Duncan M. FitzGerald, Shea Penland, Dag Nummedal


The East Friesian Islands are located on a high energy shoreline. The average deepwater significant wave height exceeds 1.0 m and the spring tidal range varies from 2.7 to 2.9 m. A large easterly net longshore transport rate has caused eastward growth of the barrier islands. Reclamation of tidal flats has significantly reduced the backbarrier area and has resulted in a decrease in the ratio of inlet width to barrier island length from 42% to 16% during the past 300 years. The headwaters of the major channel dissecting the tidal flats erode in an eastward direction in response to tidal and wave driven currents, wave suspension, and eastward barrier island elongation. Consequently, the drainage systems of most of the inlets are highly asymmetric with 70-80% of the tidal prism coming from the east. This pattern results in a hooked main channel. The location of the channel at the inlet throat is controlled by the westward ebb flow in the main channel, the inertia of ebb flow in the tributary creeks, eastward longshore sediment transport, and the regional stratigraphy. The position and orientation of the main ebb channel controls the symmetry of the ebb-tidal delta about the inlet shoreline. This, in turn, affects the location of swash bar attachment to the beach and overall trends of erosion and deposition along the downdrift barrier.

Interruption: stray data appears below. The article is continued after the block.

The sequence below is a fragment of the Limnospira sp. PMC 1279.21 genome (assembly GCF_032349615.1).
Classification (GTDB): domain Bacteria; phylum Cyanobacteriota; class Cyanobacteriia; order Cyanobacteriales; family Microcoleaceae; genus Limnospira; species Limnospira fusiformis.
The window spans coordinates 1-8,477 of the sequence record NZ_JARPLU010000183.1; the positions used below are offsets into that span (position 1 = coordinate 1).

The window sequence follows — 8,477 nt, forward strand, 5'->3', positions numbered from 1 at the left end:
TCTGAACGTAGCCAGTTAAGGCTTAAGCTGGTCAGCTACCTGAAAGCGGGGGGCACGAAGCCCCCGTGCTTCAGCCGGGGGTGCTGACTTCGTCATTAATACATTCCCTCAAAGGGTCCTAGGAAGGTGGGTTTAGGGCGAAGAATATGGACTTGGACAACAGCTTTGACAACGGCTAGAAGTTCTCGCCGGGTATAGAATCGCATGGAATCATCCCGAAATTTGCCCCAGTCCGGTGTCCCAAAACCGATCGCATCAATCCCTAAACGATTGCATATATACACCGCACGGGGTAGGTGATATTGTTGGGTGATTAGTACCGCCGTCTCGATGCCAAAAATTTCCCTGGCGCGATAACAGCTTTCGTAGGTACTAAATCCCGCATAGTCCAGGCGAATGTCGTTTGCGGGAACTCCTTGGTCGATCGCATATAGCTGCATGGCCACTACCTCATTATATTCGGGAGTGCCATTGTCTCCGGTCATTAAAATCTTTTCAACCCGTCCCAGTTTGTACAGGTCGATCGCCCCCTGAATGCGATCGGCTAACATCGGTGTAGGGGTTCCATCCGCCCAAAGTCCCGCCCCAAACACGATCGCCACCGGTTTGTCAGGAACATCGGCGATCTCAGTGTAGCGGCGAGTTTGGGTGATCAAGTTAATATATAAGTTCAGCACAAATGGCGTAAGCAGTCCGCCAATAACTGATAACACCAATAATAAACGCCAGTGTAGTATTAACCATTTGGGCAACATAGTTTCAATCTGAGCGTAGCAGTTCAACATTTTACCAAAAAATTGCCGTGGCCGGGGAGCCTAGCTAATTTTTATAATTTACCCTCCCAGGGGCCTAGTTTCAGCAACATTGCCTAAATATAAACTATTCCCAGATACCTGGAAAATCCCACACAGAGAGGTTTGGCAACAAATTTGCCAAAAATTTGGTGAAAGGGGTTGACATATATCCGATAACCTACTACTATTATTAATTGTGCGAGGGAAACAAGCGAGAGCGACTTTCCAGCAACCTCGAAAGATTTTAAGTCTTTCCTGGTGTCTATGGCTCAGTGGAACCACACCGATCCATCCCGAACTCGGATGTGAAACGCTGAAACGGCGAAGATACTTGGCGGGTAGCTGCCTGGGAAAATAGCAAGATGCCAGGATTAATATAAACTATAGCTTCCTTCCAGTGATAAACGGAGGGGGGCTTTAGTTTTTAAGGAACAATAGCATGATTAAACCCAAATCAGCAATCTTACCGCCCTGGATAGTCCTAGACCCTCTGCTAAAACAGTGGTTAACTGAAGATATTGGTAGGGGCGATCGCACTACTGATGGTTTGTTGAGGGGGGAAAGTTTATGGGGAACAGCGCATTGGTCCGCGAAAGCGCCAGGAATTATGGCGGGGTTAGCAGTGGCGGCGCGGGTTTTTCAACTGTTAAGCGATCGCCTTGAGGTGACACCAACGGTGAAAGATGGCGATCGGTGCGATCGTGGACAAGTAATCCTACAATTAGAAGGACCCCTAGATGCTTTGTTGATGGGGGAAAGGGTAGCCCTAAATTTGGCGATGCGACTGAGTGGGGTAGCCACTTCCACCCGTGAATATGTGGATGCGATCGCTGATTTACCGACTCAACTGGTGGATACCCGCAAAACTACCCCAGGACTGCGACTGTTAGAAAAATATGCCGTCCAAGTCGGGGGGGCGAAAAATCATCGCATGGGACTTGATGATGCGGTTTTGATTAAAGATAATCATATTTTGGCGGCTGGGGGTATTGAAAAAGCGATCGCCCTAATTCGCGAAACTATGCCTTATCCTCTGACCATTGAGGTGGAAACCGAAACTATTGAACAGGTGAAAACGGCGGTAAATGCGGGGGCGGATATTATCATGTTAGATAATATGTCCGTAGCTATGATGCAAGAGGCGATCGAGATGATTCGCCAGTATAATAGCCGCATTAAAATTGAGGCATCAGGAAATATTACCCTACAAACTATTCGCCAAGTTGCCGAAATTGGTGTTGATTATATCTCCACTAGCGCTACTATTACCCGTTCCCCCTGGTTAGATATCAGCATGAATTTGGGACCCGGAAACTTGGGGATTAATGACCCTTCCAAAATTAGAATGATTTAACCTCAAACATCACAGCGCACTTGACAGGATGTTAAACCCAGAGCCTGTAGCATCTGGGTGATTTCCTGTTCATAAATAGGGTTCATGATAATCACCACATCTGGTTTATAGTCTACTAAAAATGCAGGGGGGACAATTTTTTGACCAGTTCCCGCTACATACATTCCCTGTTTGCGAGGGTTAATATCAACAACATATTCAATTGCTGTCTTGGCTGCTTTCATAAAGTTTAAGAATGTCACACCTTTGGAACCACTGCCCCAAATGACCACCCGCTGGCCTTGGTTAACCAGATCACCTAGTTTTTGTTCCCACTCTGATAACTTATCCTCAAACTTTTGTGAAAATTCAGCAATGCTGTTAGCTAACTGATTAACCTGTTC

sedimentation; Friesian Islands; Germany

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